When evaluating the program, there could be forms of recording observation designed for the purpose of precise measurement and high reliability. In so doing, uniformity in procedures gets specified for purposes of counting events. Interviews get complemented with direct observations during visits to the sites that occur separately. In order to explain the success of the program, the interviews are made unstructured and open-ended. In some cases, the evaluation calls for focused data collection; a questionnaire can get developed. In this manner, it increases the reliability of the data as respondents answer uniformly phrased questions. Data collection from administration records can get used for programs operating within the criminal justice system (Howard, 2012). Focus groups can operate like data collection methods to determine the success of the program. The group can be guided by group discussions from similar backgrounds and facilitated by a moderator from the program. The facilitator guides the group to higher levels and depths on key issues. The focus group participants can be the youths and parents. Focus groups are a good way to pilot test strategies in the program before it spends more money in development.
Describe the Way to Collect and Respond to Feedback and Implementation Concerns
The data collection methods should be carefully tested as they should be valid and as reliable as possible. Clients should be ready for the data collection process and made aware of the data to get collected with their confidentiality assured. There are several approaches used for data collection. They include post-only measures where data gets collected once; at the end of the program. Secondly, pre/post measures where data gets collected twice. These are at the beginning and the end of the program. Thirdly, there is time series approach where data is collected several times during the ongoing program, and there is a follow-up. The fourth method entails measures with a comparison group. In this approach, the data is collected from the two groups; one group receives the intervention and the other does not. The approach is useful in demonstrating success of the intervention. Lastly, there are measures with a comparative standard approach. Here, data gets collected at the end of the program and compared with a standard.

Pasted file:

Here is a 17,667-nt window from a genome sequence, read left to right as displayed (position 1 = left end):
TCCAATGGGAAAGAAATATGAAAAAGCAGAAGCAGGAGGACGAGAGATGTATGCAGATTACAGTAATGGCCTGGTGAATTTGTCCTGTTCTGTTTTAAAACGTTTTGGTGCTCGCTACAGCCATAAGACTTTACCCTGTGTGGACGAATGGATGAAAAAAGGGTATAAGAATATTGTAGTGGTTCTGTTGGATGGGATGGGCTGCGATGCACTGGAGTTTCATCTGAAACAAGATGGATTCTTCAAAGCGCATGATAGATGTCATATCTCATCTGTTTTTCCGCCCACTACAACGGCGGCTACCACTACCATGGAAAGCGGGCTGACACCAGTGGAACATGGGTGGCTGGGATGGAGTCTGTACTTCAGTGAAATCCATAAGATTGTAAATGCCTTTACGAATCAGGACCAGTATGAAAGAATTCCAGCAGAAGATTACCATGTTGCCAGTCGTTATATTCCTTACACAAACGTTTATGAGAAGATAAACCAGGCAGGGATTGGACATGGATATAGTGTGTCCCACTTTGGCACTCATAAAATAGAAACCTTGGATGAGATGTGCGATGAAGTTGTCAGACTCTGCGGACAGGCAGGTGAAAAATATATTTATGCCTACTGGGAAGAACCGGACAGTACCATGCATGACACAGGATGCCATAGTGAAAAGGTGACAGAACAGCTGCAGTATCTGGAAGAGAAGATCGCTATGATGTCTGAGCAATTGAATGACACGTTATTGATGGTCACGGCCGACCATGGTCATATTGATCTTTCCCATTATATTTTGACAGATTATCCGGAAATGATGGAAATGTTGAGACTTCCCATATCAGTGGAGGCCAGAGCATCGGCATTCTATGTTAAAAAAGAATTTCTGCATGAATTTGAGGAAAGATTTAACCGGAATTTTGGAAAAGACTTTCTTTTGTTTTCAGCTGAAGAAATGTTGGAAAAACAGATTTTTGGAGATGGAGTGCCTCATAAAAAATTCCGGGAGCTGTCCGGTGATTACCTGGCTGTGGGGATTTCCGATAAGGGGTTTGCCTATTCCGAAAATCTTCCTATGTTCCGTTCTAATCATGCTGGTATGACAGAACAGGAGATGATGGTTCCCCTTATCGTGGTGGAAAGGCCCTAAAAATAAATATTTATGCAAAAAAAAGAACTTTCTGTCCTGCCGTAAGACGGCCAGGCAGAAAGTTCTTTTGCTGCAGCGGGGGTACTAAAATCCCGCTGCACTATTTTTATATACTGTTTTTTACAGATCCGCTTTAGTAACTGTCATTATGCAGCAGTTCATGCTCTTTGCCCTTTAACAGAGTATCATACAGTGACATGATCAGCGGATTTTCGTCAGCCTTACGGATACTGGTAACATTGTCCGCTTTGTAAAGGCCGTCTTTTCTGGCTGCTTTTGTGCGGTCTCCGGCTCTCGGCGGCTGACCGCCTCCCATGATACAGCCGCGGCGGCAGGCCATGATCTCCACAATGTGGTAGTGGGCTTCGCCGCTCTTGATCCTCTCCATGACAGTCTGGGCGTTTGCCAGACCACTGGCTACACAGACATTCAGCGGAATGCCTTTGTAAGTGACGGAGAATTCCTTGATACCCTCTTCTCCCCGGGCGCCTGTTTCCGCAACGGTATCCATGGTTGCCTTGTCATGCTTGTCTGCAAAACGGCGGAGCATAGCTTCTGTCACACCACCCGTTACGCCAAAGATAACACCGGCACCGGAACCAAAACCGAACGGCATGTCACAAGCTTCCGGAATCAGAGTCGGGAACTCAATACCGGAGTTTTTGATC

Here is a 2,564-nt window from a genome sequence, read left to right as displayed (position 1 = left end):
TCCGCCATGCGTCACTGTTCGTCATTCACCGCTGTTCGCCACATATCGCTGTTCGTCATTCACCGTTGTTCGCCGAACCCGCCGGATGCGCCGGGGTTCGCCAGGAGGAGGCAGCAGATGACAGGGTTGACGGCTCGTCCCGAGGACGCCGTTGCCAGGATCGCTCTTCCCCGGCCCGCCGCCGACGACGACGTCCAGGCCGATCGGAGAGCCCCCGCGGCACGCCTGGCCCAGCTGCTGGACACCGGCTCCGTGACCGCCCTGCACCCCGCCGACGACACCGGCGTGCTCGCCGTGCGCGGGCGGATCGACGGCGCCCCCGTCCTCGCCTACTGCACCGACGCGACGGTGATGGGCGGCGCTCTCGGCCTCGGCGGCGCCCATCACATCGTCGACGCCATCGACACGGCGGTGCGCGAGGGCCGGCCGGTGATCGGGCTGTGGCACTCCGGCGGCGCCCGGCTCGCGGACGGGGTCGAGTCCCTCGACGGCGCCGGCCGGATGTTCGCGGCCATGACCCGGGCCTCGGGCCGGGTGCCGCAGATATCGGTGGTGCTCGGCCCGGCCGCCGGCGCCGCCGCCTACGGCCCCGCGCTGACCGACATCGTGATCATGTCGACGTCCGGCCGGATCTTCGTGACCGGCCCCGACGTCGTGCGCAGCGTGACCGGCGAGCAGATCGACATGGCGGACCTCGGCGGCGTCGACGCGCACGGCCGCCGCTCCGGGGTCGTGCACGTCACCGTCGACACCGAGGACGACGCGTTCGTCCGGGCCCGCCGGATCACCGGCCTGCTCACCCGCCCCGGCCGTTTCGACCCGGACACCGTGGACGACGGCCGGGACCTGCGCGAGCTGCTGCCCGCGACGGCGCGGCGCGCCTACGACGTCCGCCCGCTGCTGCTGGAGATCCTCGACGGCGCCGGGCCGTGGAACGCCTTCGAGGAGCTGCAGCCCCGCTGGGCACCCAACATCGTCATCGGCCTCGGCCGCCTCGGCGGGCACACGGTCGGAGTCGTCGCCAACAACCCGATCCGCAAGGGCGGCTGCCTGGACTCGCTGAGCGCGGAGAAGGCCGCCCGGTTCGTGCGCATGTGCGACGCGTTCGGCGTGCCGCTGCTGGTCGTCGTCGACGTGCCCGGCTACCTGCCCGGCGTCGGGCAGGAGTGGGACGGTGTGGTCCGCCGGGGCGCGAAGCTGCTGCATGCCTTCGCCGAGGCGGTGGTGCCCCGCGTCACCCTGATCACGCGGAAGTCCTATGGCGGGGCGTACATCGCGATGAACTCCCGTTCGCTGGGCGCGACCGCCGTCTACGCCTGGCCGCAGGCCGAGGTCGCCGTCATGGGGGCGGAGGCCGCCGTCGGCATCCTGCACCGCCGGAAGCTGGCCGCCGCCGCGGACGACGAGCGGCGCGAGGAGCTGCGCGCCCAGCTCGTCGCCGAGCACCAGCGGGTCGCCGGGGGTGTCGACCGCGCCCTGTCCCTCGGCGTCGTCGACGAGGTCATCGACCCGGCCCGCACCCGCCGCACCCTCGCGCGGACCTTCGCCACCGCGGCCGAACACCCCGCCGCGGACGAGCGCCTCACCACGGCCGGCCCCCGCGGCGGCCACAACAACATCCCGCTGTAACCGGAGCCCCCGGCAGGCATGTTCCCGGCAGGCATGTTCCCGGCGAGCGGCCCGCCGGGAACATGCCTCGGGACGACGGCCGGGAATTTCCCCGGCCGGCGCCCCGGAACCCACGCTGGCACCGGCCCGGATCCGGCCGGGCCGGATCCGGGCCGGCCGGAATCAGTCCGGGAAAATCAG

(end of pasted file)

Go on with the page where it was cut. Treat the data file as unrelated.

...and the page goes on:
Finding steadfast and trustworthy people in collecting and managing data is crucial. In addition to all this, a clear communication with the program staff in informing them on the process is necessary; clarification is vital. Advance advice to the clients increases their willingness to participate during implementation. In responding to feedback, there are a number of strategies used. First, strategy is a double entry, entailing setting up a system for data collection twice while comparing present discrepancies. Second is spot-checking. It entails the review of a random data sample and comparing it to the source document for other anomalies. After its discrepancies get discovered, the first thing is to identify patterns. Third, is sorting data to find missing, high and low values. It can happen by a single formulae or sorting functions. Fourth strategy is the use of automation such as drop down menus. Clients’ feedback yields positivity in implementation (Reese, Toland, Slone, Norsworthy, & Larry, 2010). They provide a standard way of reporting information, thus making it easier when sorting and analyzing data. Finally, there is discussing data discrepancies with the organization. It only applies if, after the implementation of these mechanisms, the discrepancies remain unexplained necessitating the need for clarification.
In order to implement the needed response of the client, interpretation of highlighted issues is important. It helps in attaching meaning to the analyzed data and putting the results in context drawing conclusions (Lambert, & Shimokawa, 2011). So that the implementation of the concerns of the respondents can occur, the program should establish cover budgets for the costs such as for the data collection instruments and reports from all centers. In addition, the budget should consider costs within the program concerning communication costs of telephone calls and postage. Other costs include incentive and rewards to individuals who turned positive to the anti-drug test as motivation to continue influencing the other members of the society to reduce and cease drug and substance abuse. Finally, processing data and reaching the need of the clients for the purpose of implementation may need funds hence the need for expanding the budget.
In conclusion, the use of anti-drug program serves the community and the affected persons of substance abuse to change their life trends. Changing their way of living involves reduction of substance usage and involvement in its activities. A follow up on the program’s activities helps them make a turnover in living. Resulting in less involvement in crime cases related to drug and substance abuse and becoming important people in the societies.
Blum, K., Han, D., Femino, J., Smith, D. E., Saunders, S., Simpatico, T& Gold, M. S. (2014, September 23). Systematic Evaluation of “ Compliance” to Prescribed Treatment Medications and “ Abstinence” from Psychoactive Drug Abuse in Chemical Dependence Programs: Data from the Comprehensive Analysis of Reported Drugs. PloS one, 9(9), e104275. Retrieved from http://www. plosone. org/article/fetchObject. action? uri= info%3Adoi%2F10. 1371%2Fjournal. pone. 0104275&representation= PDF
Henggeler, S. W., & Schoenwald, S. K. (2011). Evidence-Based Interventions for Juvenile Offenders and Juvenile Justice Policies that Support Them. Social Policy Report, 25(1). Retrieved from http://files. eric. ed. gov/fulltext/ED519241. pdf
Howard, E. (2012, February). Statewide Implementation of Child and Family Evidence-Based Practices: Challenges and Promising Practices. Retrieved from http://tapartnership. org/enterprise/docs/Evidence-Based_Practice_Brief_Final_03022012. pdf
Lambert, M. J., & Shimokawa, K. (2011). Collecting Client Feedback. In J. C. Norcross (Ed.), Psychotherapy Relationships That Work (2nd ed.). New York, NY: Oxford University Press.
Mills, B. A., Caetano, R., & Vaeth, P. (2014). Cross‐Border Policy Effects on Alcohol Outcomes: Drinking Without Thinking on the US–Mexico Border?. Alcoholism: Clinical and Experimental Research. doi: 10. 1111/acer. 12548.
Reese, R. J., Toland, M. D., Slone, N. C., Norsworthy, & Larry, A. (2010). Effect of client feedback on couple psychotherapy outcomes. Psychotherapy: Theory, Research, Practice, Training, 47(4), 616-630.